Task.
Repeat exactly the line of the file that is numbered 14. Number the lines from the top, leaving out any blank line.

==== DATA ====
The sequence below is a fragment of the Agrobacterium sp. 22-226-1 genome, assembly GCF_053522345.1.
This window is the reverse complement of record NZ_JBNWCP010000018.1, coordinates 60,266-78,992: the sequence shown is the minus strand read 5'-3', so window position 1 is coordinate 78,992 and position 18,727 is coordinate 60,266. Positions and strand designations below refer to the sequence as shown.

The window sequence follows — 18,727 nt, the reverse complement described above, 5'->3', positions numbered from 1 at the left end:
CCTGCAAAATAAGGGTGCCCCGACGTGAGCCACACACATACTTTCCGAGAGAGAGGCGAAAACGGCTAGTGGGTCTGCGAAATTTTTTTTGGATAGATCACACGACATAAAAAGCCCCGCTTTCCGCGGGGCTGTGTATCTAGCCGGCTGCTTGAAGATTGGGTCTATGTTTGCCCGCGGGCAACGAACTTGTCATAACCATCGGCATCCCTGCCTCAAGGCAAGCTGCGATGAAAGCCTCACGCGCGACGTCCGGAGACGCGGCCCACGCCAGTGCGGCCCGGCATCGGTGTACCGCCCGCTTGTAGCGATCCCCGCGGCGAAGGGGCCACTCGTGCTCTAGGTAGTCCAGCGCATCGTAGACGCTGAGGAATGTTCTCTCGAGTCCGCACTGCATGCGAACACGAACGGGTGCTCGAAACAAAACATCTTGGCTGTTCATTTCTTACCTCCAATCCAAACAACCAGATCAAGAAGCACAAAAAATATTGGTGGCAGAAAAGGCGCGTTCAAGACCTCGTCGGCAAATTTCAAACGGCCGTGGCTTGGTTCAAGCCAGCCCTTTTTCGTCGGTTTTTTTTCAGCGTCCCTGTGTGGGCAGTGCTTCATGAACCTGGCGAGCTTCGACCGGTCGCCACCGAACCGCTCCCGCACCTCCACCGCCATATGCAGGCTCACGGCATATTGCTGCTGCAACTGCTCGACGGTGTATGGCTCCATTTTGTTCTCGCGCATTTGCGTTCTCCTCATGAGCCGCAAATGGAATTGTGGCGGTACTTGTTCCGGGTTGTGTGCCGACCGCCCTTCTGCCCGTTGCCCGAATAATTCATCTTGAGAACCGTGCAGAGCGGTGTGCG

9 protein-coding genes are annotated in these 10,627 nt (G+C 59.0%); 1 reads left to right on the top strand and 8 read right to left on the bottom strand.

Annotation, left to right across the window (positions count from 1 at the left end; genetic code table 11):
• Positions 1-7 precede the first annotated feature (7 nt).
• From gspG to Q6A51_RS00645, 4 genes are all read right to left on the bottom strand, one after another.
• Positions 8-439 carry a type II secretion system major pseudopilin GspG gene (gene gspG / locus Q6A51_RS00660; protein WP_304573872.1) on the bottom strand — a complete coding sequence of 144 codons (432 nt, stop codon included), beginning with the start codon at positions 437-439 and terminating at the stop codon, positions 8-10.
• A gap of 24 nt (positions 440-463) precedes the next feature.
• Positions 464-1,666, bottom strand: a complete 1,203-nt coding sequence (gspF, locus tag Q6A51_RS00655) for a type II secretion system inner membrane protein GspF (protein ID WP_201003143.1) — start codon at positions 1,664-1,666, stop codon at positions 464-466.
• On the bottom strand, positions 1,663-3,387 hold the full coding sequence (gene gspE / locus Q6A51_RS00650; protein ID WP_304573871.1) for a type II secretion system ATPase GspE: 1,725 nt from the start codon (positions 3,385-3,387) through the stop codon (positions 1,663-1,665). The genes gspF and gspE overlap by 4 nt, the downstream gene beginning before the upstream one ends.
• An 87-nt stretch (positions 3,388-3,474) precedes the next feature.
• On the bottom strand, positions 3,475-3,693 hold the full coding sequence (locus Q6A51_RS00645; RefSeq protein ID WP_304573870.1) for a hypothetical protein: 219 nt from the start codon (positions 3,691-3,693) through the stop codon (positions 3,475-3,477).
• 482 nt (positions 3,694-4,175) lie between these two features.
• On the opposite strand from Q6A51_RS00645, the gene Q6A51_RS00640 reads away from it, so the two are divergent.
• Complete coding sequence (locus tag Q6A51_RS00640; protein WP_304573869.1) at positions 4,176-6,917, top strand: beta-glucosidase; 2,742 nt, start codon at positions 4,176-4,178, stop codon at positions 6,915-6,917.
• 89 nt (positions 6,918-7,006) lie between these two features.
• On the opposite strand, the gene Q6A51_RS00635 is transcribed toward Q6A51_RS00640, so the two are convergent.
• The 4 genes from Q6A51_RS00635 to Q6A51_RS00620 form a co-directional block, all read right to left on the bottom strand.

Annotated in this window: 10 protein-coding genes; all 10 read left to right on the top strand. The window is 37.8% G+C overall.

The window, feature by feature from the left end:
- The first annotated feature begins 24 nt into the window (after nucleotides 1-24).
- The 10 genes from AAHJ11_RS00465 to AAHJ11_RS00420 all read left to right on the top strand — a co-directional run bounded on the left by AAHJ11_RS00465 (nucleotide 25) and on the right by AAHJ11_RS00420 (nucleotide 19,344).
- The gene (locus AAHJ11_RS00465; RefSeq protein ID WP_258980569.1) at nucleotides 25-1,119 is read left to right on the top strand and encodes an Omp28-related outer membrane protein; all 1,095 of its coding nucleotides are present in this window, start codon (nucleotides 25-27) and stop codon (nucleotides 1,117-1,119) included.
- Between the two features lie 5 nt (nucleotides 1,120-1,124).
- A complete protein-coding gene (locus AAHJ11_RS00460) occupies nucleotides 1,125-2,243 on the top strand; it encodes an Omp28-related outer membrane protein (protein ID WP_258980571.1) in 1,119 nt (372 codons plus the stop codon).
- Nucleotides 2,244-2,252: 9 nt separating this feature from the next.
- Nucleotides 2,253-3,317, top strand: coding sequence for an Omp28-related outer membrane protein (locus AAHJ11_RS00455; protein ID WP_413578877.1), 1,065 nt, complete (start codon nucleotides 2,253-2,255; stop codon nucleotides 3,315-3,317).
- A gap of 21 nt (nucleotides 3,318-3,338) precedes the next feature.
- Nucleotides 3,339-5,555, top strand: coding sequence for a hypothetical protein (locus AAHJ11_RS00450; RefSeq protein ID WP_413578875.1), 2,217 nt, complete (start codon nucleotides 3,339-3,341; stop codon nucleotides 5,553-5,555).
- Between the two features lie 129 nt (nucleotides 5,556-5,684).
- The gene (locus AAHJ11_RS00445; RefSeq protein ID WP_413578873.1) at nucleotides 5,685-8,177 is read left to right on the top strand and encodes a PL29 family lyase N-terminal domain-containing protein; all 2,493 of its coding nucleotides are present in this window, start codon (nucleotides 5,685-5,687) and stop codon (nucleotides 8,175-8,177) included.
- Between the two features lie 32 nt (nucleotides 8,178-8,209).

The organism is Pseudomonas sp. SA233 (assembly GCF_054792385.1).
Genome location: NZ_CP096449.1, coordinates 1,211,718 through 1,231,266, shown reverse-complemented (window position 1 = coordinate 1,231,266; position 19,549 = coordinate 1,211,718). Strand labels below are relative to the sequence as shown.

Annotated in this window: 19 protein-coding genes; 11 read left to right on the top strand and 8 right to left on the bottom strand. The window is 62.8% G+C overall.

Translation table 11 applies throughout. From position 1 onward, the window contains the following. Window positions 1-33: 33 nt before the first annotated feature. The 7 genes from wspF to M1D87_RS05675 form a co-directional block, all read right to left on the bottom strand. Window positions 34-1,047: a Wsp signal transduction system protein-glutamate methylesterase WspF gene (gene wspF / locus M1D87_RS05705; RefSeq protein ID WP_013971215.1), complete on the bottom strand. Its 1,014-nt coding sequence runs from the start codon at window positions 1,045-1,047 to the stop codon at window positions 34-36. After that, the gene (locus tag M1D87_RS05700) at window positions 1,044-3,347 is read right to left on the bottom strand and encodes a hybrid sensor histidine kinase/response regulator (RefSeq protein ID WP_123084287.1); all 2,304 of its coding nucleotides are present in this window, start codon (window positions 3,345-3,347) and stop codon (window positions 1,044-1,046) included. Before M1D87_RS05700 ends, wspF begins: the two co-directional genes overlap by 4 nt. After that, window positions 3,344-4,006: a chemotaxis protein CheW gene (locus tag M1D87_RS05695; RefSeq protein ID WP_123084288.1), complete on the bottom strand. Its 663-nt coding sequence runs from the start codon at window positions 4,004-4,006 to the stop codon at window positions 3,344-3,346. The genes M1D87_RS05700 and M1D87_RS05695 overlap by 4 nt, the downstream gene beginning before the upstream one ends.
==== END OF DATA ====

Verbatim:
• On the bottom strand, positions 3,475-3,693 hold the full coding sequence (locus Q6A51_RS00645; RefSeq protein ID WP_304573870.1) for a hypothetical protein: 219 nt from the start codon (positions 3,691-3,693) through the stop codon (positions 3,475-3,477).